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cji_work@yahoo.com
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      04-08-2005

I agree with both of you, but maybe I should have it specified at the
first time.
When I was running the test, I need to see the performance of both the
Apache and the backend DB. Right now when I increase the number of
users, I will see the load on the Apache is growing up. But I guess as
too many users that causes extra requests have been turn down, the load
on the DB is actually going down.

So the really problem for me is how I can increase the load on web
server as well as on the DB?

I was thinking if somehow I can set the high priority of the first 200
threads (if it is possible), these transactions are guaranteed. For the
rest, it may just depends on if there is extra rooms.


-CJ

YYusenet wrote:
> (E-Mail Removed) wrote:
> > Hi folks,
> > I am doing some loadtesting on my company's web application now by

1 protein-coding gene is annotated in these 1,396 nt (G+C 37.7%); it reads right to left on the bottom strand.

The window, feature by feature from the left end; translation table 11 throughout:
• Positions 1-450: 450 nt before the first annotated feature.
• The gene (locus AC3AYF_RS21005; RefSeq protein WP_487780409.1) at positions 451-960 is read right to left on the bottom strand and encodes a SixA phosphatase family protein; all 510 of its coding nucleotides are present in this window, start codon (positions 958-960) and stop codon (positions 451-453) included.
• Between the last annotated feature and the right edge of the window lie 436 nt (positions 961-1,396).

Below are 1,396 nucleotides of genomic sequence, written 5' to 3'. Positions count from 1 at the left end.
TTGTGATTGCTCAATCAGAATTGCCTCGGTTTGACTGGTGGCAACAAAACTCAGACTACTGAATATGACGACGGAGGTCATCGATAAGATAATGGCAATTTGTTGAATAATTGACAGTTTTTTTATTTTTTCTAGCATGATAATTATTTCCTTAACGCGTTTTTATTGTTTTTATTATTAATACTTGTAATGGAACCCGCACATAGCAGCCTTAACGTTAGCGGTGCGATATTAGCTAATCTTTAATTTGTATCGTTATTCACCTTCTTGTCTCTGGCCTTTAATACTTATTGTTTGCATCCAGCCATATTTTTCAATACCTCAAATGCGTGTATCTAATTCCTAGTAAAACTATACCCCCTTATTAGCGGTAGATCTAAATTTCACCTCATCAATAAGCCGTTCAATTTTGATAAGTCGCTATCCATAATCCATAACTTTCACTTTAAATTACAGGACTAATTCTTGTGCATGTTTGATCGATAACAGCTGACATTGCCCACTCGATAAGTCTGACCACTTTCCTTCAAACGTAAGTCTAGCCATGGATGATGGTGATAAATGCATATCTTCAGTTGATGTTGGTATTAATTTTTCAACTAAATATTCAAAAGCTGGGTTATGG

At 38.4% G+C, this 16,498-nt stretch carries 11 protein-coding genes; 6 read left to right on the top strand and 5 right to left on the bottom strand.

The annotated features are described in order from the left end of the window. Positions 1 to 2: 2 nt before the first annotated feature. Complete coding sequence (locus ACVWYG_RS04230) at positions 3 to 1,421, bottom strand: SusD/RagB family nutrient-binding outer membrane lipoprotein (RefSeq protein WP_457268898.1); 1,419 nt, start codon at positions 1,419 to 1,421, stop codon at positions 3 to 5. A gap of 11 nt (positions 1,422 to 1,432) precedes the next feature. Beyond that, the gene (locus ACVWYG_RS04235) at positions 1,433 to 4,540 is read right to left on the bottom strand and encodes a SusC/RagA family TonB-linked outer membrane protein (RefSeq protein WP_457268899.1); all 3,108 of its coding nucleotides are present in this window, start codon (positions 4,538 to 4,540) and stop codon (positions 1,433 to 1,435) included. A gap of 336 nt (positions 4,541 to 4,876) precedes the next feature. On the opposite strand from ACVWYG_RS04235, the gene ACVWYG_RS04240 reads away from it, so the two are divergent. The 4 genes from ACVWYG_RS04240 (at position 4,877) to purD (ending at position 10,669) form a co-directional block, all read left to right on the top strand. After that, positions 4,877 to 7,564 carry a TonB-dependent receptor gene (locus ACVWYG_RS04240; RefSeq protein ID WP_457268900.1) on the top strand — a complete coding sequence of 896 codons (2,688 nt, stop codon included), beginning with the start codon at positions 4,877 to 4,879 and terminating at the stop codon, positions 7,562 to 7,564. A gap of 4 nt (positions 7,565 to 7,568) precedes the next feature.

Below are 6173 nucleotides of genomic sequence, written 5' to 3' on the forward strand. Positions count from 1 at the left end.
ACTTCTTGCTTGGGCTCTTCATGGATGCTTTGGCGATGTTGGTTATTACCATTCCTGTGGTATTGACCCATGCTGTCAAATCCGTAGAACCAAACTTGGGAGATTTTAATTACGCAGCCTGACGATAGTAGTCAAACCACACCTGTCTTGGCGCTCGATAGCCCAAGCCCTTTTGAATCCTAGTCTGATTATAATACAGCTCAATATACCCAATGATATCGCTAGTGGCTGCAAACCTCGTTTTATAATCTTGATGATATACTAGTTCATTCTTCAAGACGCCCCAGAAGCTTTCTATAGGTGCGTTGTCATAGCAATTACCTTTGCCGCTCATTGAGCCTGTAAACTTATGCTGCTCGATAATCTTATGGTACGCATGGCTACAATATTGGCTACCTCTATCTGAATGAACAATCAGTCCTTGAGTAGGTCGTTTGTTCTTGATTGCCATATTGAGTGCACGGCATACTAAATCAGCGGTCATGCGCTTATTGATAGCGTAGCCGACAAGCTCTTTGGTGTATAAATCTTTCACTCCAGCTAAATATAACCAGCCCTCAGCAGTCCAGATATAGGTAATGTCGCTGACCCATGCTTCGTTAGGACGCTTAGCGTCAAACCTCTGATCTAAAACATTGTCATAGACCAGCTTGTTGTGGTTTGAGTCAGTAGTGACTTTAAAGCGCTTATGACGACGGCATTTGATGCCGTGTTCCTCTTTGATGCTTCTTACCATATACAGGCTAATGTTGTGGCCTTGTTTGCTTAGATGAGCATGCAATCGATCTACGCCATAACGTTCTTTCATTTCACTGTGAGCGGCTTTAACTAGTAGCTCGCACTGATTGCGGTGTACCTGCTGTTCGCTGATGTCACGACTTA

> > runing a perl script, and I have a problem need to solve.
> >
> > Here are the general description of that script:
> > The script reads a data file to get a list of username & password;

For
> > each username & password it reads, it creates a new thread to pass

the
> > username & password to a function; This function will access a web

page
> > , use the passing parameters to log-in, and do some shopping-work,

and
> > finnally it will "check-out" from that web-page.
> >
> > That web application is written in perl/cgi-bin and the backend DB

is
> > mysql. Both are running on linux, and the script is also running on
> > liunx. All the users are different and for that web server, they

are
> > eqully-weighted.
> >
> > It works perfectly if I have about 200 users. But if I raise the

number
> > of users, I will see further more failure as they received "500
> > time-out".
> >
> > So my Question is if I could set some priority for the first 200
> > threads to guarantee thses threads are good to pass ?
> >
> >
> > thanks for the tips,
> >
> >
> > CJ
> >

>
> If your "clients" are getting a 500 internal server error, then it

means
> that the server cannot deal with the huge amounts of clients trying

to
> access it all at once. In other words, for 500 clients to be

accessing
> it at the same time, you need a better box. There is not (as far as

I